Overview Cameo House Community Options for Youth (COY) Detention Diversion Advocacy Program (DDAP) Expert Witness, Court Navigation, & Sentencing Mitigation Services Juvenile Collaborative Reentry Unit (JCRU) No Violence Alliance (NoVA) Overview Technical Assistance California Sentencing Institute Next Generation Fellowship Legislation Transparency & Accountability

Courtney Lam

In July, the Youth Law Center filed a complaint against the San Diego County Probation Department, citing multiple cases of mistreatment and excessive use of force in their juvenile halls. In one incident, staff members sprayed a girl who refused to strip naked in front of them, including a male staffer, after she was told she was going to be placed on suicide watch. After she vomited from the pepper spray, they sprayed her until she agreed. She was then ordered to crawl out of her cell and, after being handcuffed, her clothes were forcibly removed. She was then put in a gown and placed in solitary confinement for 48 hours.

These types of traumatizing experiences are too common in California’s juvenile justice system, which often mimic prison-like conditions that promote fear and violence, not rehabilitation. Excessive use-of-force has proven to be an inevitable outcome of such congregate care institutions, along with an overreliance on isolation and restraint. These facilities interfere with the rehabilitative intent of the juvenile justice system. Now, with funding available for new county juvenile facilities, the state has an important opportunity to eradicate such harmful conditions and the poor practices they produce. Instead, they can help prepare youth for reintegration back into the community by providing therapeutic, normalized environments. 

For decades, California’s state juvenile justice system was plagued by overcrowding, abuse, suicides, and high levels of violence, eventually resulting in multiple lawsuits known as the Farrell Litigation in 2004. Three years later, Governor Arnold Schwarzenegger began realigning juvenile corrections from the state to the county, recognizing that most youth could be better served at the county level rather than in state institutions. County facilities are better equipped to provide a continuum of services post-release, and allow youths to remain closer to their families and other community supports. The legislation also allocated construction funding for youth facilities to help counties manage their increased responsibilities. The first round of that funding was allocated in 2008, primarily for building new secure facilities or expanding old ones, often mimicking the state-level congregate care institutions they were designed to replace.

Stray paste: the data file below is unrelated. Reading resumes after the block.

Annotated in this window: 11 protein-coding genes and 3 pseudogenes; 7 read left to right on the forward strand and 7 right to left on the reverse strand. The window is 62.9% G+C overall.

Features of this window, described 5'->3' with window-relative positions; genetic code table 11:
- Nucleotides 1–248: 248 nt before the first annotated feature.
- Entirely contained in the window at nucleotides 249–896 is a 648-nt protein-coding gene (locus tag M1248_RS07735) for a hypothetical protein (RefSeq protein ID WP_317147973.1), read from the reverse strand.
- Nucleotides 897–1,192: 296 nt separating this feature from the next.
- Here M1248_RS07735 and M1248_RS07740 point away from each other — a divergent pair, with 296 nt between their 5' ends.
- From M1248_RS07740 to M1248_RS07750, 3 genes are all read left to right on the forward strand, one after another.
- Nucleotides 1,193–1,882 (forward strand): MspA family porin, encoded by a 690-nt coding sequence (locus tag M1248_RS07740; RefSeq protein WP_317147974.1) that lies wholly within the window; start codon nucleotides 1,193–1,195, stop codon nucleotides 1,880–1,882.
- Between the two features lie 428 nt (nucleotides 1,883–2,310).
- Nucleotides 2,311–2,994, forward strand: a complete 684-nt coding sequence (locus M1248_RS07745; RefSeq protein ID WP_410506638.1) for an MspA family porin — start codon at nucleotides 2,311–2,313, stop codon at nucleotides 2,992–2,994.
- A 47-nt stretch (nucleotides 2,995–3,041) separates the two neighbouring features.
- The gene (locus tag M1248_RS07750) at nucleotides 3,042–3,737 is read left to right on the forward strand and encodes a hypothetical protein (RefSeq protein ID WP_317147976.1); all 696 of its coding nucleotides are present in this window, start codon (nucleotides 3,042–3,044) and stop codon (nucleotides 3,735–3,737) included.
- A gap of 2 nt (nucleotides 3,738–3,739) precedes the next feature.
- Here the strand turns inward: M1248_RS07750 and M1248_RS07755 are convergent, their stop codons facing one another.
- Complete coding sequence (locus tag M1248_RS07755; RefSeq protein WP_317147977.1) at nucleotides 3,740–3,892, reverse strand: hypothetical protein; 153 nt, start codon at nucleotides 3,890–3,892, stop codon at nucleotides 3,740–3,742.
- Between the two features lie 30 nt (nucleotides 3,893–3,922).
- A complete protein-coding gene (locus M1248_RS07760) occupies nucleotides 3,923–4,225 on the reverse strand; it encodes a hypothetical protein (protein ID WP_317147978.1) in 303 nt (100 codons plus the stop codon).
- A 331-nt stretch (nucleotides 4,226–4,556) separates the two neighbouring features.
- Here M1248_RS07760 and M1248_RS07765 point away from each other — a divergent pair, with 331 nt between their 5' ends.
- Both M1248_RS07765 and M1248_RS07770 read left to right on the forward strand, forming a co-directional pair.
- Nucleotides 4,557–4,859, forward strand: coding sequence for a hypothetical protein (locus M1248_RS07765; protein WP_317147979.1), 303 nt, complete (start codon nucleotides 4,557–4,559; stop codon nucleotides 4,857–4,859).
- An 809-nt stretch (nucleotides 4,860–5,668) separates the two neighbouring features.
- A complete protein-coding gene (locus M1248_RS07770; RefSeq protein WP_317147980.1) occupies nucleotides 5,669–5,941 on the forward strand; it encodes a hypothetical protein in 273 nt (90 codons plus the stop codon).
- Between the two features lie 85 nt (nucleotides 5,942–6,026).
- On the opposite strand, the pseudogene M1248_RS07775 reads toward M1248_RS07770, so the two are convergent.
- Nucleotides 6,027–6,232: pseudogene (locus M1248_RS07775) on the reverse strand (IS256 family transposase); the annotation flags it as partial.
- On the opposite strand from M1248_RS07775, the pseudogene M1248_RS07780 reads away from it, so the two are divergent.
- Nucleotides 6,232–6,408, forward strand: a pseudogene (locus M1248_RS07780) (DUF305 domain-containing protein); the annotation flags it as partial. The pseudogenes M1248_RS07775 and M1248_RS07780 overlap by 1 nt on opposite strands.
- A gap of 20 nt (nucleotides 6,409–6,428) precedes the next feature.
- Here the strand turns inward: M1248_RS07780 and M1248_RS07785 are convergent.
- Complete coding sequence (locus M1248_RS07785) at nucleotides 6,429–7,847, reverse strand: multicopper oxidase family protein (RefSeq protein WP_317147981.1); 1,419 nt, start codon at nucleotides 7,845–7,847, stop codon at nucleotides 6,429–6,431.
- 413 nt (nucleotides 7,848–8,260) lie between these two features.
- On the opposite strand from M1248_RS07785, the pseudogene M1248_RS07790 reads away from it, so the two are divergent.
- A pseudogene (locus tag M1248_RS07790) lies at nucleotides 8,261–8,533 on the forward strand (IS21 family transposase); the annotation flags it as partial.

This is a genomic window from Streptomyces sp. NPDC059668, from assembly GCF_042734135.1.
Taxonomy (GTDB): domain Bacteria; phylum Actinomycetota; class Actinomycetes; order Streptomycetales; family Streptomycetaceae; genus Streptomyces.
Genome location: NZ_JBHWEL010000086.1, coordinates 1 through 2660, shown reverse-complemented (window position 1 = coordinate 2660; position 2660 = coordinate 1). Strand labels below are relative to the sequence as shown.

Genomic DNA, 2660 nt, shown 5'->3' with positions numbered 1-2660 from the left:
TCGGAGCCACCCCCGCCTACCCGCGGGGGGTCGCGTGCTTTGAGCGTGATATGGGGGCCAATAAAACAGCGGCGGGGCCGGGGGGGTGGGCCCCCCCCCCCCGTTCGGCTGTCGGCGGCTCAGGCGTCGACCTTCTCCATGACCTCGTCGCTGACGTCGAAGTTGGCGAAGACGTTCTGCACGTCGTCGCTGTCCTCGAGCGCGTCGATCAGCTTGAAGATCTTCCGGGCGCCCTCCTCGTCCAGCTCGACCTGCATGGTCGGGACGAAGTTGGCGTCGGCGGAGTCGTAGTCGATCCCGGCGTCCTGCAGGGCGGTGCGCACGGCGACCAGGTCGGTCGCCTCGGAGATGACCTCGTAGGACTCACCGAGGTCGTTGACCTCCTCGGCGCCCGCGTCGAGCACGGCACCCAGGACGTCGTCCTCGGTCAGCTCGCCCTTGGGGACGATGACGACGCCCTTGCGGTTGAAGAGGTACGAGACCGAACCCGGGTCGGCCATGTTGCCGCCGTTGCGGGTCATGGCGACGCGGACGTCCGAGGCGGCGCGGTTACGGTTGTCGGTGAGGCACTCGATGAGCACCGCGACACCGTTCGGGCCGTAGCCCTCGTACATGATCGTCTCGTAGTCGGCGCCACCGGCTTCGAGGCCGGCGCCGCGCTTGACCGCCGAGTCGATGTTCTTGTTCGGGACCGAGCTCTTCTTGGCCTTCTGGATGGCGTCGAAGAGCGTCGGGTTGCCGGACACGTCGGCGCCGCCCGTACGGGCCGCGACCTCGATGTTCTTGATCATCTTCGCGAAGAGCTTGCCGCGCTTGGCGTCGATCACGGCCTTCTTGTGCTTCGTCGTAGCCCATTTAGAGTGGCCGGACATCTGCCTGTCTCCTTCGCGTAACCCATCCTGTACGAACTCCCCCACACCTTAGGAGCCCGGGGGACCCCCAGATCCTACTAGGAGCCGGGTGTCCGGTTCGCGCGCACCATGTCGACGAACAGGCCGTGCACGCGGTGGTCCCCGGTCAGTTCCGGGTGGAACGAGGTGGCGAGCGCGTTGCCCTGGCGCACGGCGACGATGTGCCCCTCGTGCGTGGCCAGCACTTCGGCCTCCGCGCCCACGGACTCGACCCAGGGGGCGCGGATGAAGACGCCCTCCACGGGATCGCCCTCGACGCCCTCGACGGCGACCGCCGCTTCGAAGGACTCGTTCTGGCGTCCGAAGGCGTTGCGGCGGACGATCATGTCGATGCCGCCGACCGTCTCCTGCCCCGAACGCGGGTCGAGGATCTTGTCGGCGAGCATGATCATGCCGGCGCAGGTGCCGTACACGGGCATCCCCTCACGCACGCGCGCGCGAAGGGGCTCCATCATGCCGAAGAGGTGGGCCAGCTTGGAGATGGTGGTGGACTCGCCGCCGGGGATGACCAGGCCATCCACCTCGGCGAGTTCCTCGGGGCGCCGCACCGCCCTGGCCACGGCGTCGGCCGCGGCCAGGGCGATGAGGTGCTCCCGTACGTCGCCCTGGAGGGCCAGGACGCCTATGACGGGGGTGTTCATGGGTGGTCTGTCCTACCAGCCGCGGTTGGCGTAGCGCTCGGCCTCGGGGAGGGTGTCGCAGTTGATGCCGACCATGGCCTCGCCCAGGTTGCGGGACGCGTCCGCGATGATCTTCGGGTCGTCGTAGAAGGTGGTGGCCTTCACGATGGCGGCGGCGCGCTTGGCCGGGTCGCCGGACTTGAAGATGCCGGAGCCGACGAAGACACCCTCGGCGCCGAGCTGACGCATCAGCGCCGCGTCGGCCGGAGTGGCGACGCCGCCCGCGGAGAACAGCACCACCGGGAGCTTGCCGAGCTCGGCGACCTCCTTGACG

In December, counties submitted proposals for the second round of funding. As the state evaluates their applications, it should take the opportunity to create truly rehabilitative non-residential facilities, emphasizing best practices in youth corrections and alternatives to secure residential facilities. California has changed significantly since juvenile realignment began, with youth crime and youth detention at historic lows. There is a better understanding of what works and what does not in supporting youth rehabilitation. Best practices in youth corrections include small facilities with substantial space for educational and therapeutic programs and creating a homelike, normalized environment — for example, using non-institutional furnishings, providing bathroom privacy, and allowing youth to wear normal clothes.

Those managing youth facilities should not rely on use of force, which contradicts the rehabilitative environment the juvenile justice system was meant to create. Rather, they should be trained on de-escalation techniques, conflict mediation, and culturally competent therapeutic care. As demonstrated in Missouri with the state’s much-heralded youth facilities, staff can create a physically and emotionally safe environment by building positive relationships with youth, rendering unnecessary excessive force measures like pepper spray. Youth in juvenile facilities need to feel safe in order to achieve the benefits of therapy and counseling. Positive and effective communication skills as well as the goal of rehabilitation should not be a mere afterthought — it should be the focus of the staff.

The punitive prison-like facilities that dominate juvenile corrections are clearly not working. If the goal is to rehabilitate youth, then California counties should use this funding opportunity to create nurturing environments, including programming and therapy space, not more punitive congregate care facilities that perpetuate violence.